It can be hard to form new habits, especially in later life. In our forties, we've often got a very full life and many responsibilities to juggle, and it can be tough to find the time, or the motivation, to work out.
If that sounds like you, it's time to make 2022 your year. Grab one of those best exercise machines to lose weight, stick it in your garage or front room and prepare to sweat, as studies have found doing more exercise in our forties can pay dividends down the road.
The information has come from the School of Health Sciences at Örebro University, Sweden. Researchers there examined the exercise patterns of middle-aged women and monitored them as they aged to determine how this affected cardiovascular health, muscle mass and more.
To do this, they used the MET minute formula, which calculates how much energy your body expends at rest. This increases when you exercise, as your body continues to expend energy after you finish your workout, sometimes for hours.
The researchers found that "participants accumulating at least 600 MET-min of exercise-related activities [per week] during middle-age years had higher aerobic fitness (P < 0.01) and SMI (P < 0.05) at old age compared to their less active peers".
These findings were irrespective of exercise done as a senior, so the healthier you get today, the better condition your heart and body will be in tomorrow even if you do eventually stop working out entirely. The benefits are lifelong, and more than enough to warrant lacing up a pair of the best running shoes for women.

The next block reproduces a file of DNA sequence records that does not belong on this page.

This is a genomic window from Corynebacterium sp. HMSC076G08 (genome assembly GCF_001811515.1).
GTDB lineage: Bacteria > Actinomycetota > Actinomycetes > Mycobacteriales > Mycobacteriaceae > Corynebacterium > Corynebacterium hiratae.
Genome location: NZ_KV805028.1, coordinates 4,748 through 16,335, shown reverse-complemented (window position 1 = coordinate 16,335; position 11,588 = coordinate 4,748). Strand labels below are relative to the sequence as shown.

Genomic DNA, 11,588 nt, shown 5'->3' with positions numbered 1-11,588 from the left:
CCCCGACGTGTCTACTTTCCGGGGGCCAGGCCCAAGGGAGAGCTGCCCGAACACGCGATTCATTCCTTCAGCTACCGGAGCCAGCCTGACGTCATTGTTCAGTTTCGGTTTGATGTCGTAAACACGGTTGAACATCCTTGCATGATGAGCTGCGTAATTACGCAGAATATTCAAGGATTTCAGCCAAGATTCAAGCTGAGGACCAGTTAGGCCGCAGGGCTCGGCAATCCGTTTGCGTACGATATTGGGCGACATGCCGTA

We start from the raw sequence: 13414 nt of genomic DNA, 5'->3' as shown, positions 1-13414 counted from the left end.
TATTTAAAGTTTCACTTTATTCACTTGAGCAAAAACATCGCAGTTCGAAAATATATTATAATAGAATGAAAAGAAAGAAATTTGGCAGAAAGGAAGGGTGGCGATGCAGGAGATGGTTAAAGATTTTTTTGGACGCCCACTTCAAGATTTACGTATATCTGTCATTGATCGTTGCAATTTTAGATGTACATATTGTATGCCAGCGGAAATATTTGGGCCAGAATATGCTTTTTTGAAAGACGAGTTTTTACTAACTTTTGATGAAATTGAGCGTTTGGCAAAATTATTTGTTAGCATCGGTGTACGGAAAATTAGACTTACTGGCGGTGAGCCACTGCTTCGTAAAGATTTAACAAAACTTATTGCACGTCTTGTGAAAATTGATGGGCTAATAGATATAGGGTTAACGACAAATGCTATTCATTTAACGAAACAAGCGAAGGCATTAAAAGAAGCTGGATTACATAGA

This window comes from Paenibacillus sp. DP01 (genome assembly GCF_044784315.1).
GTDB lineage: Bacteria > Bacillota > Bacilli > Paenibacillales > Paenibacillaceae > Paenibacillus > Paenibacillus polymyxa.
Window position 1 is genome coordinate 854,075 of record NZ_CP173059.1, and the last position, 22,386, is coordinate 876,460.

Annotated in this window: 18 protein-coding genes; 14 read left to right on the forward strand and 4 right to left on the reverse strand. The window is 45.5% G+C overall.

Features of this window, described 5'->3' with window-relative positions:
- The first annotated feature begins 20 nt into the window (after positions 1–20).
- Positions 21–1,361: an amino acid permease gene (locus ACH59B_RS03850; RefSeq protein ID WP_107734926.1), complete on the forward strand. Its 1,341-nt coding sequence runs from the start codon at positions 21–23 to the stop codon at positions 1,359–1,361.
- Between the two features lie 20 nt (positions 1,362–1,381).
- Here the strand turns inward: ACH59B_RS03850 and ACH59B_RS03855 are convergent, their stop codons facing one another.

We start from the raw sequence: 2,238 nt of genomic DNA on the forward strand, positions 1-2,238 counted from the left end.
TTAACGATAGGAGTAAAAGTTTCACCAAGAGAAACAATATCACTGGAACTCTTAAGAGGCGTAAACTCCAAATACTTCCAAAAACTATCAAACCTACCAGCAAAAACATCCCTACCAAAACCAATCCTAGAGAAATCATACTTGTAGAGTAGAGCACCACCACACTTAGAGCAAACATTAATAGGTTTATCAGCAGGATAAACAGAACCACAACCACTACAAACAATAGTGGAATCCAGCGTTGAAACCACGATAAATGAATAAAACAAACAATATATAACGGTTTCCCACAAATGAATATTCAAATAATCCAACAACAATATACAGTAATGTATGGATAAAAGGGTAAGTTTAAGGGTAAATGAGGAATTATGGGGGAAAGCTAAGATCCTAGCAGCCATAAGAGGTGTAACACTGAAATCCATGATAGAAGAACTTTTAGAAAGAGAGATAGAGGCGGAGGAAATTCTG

However, there is admittedly a tradeoff: The research found muscle mass and maximal strength in old age are actually unaffected. This could be due to muscular atrophy or conditions such as sarcopenia, so you'll also need to incorporate some resistance training into your routine to maintain strength.
Good strength as you age is very important, and not just for bodybuilders and bricklayers. Grip strength was found to be a huge predictor of general health in later life, and core strength helps you maintain good balance and mobility. A healthy muscle is also a well-stretched muscle, increasing your range of motion as well as strength. Our best resistance bands are a great choice for flexing and stretching those muscles.
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Matt Evans is an experienced health and fitness journalist and is currently Fitness and Wellbeing Editor at TechRadar, covering all things exercise and nutrition on Fit&Well's tech-focused sister site. Matt originally discovered exercise through martial arts: he holds a black belt in Karate and remains a keen runner, gym-goer, and infrequent yogi. His top fitness tip? Stretch.
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